Eastern Ukraine - Determined to assist

Determined to assist

Bullet holes on a fence in the Ukrainian border town of Donetsk

Photo: Itar-Tass / IMAGO

First NATO, then Germany and France, and finally the G7 countries. All of them are demanding that Russia renounce troops near the Ukrainian border, all of them promise to help Ukraine - all of them are silent about the recapture of the areas around Donetsk and Lugansk, which Kiev has loudly announced. Is President Zelensky assuming responsibility for the potentially thousands of civilians killed in this case? Or do you attribute the dead to Russia for the sake of simplicity?

With the surge in solidarity with Ukraine, western politicians are trying to ignore the fact that Kiev has been ignoring essential provisions of the Minsk agreements for years. Why is? The local elections in Donetsk and Lugansk under international control, which were envisaged in the Minsk II treaty of 2015, will not be allowed until the border between Donbass and Russia is under the control of Ukrainian border organs. The Minsk Agreement states that “the control of the state border by the government of Ukraine” does not begin until “the day after the local elections”. Kiev continues to refuse to negotiate directly with the “People's Republics” and to amend the Ukrainian constitution so that Donetsk and Lugansk have an autonomous status. Not to mention the amnesty decided in Minsk for soldiers and politicians from the Donbass.

Because Western politicians persistently ignore Russian warnings of an imminent attack on the “People's Republics”, Dmitri Kosak made it clear to the presidential administration in Moscow on April 8th: If a second Srebrenica threatens in Donbass, Moscow will be forced to intervene. As a reminder, the massacre of Bosnian Muslims carried out by the Serbian militia in 1995 was one of the reasons for NATO intervening in the war in Yugoslavia.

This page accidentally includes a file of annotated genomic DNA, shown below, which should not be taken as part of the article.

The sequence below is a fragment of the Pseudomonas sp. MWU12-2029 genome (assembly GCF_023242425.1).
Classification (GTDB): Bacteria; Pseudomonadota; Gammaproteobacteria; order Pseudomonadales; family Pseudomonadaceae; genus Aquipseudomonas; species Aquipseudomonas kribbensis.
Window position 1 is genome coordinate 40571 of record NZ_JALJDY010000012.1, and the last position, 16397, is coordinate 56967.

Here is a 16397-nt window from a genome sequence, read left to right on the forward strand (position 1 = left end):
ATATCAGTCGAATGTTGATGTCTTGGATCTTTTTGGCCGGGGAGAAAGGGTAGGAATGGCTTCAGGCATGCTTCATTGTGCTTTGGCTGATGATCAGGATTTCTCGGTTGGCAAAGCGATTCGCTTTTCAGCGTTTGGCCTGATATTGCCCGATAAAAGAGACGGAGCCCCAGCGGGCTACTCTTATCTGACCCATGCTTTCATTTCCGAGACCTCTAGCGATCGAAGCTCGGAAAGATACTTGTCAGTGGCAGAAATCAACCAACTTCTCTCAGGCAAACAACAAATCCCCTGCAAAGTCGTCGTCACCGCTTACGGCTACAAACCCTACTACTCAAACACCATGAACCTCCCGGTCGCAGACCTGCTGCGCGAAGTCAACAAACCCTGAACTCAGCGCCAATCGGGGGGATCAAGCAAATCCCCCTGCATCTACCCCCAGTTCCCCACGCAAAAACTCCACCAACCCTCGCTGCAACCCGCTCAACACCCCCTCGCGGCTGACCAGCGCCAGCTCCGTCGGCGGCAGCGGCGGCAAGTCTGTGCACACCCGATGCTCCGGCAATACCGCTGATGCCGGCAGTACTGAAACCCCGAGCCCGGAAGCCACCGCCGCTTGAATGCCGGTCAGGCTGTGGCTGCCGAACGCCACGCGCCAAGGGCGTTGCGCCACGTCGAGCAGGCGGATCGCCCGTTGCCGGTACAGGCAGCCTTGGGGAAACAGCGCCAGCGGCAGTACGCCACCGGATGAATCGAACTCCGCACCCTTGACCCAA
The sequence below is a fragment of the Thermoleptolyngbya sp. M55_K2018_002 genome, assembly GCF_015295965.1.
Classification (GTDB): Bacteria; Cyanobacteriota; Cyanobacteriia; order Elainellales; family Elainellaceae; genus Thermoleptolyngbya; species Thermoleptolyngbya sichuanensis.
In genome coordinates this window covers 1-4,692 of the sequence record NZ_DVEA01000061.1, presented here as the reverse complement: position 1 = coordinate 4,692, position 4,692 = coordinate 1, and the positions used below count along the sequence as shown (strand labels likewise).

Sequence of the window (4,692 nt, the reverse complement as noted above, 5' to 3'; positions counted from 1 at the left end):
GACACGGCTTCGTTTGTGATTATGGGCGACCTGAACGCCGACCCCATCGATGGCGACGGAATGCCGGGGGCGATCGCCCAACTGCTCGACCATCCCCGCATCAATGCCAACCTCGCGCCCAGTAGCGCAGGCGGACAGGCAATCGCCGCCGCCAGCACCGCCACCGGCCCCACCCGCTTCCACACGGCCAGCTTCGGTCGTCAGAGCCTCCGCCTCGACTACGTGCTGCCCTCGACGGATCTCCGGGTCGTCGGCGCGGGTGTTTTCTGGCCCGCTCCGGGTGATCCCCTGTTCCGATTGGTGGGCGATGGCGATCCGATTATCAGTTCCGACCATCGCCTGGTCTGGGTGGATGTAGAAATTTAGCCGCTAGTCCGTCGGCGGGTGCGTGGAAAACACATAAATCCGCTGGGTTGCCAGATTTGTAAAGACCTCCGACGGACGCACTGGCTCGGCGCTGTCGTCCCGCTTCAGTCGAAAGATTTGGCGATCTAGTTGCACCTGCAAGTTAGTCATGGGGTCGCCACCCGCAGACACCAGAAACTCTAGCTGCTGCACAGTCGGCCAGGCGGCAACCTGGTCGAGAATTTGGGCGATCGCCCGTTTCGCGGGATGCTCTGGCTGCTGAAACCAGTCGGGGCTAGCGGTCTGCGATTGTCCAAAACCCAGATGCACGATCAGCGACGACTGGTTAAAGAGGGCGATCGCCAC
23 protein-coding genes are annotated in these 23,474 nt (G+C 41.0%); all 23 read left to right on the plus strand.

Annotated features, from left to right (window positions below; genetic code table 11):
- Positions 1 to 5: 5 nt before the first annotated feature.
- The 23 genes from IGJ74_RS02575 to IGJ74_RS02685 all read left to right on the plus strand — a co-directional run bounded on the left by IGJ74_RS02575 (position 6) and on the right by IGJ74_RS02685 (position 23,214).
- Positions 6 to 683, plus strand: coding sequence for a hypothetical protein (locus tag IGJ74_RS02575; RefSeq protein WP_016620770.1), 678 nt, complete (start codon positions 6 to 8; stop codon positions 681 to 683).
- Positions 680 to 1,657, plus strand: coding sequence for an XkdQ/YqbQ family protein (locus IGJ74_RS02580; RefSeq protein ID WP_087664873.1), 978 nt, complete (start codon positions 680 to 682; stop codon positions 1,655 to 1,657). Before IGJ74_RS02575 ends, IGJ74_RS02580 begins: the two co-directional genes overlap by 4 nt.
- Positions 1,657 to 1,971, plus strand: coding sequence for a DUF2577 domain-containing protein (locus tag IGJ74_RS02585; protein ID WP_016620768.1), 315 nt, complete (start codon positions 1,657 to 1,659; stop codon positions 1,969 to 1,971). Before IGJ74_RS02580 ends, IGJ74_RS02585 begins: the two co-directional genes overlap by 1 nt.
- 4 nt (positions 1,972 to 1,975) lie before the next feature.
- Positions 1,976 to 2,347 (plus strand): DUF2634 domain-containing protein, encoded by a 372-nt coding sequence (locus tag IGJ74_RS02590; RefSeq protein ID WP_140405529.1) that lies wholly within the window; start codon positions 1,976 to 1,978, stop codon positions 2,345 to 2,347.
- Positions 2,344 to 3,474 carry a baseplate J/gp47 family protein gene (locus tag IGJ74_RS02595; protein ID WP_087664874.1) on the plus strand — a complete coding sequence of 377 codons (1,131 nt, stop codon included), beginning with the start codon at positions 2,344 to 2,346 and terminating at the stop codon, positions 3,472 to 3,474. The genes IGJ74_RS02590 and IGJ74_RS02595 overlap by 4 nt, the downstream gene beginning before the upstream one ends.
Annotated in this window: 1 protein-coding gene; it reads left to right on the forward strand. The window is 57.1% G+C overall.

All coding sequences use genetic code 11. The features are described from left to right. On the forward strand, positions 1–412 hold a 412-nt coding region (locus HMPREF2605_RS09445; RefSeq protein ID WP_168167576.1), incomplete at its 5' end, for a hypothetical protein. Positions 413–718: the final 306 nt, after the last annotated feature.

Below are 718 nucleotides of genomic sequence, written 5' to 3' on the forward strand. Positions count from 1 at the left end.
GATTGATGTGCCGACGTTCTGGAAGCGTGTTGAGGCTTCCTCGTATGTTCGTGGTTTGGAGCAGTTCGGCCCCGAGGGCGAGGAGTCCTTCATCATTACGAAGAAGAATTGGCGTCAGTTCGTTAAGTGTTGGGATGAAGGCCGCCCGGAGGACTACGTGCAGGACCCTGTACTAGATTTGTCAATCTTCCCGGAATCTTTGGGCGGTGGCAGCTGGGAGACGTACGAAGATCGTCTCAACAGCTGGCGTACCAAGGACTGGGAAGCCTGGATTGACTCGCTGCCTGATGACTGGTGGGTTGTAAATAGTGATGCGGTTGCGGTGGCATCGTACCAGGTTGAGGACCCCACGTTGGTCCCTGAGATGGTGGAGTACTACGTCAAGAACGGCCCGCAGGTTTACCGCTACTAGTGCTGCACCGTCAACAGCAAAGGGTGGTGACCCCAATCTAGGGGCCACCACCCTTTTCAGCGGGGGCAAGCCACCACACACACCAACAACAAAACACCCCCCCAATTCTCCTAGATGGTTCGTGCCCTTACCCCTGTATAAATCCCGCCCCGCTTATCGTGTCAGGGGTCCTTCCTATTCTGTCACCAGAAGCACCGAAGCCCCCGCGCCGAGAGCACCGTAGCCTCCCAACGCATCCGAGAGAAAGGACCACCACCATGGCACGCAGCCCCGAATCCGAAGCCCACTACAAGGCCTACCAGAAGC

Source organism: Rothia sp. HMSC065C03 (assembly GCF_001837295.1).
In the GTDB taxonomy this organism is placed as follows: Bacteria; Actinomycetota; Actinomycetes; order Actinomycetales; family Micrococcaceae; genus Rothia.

For all those who think the comparison with Srebrenica is too far-fetched, it should be remembered that right-wing extremist volunteer battalions such as Aidar and Azov are in the forefront of the Ukrainian army and are marching at the front in Donbass with Nazi flags. What can be expected of these combatants against Russia-friendly civilians?

The author has visited eastern Ukraine several times in the past few years and knows why he is asking that. The arson attack on the Odessa trade union building on May 2, 2014, which left 42 dead, was a sign of what Ukrainian nationalists and the secret service structures that support them can be trusted to do. Hundreds of pro-Russian citizens of Ukraine have disappeared in Ukrainian prisons since 2014, as Amnesty International and Human Rights Watch pointed out in 2016. Right-wing extremist Sergei Sternenko, who had just been sentenced to seven years in prison for the violent kidnapping of an opposition politician, was released from house arrest on April 9 by an Odessa appeals court.

In Moscow the realization has evidently matured that restraint towards “the partners in the West” no longer pays off. Support for the Donbass can be expected sooner or later. It is possible that this will calm down rather than worsen the situation. The readiness of NATO, especially the USA, to be drawn into a military conflict with Russia tends towards zero.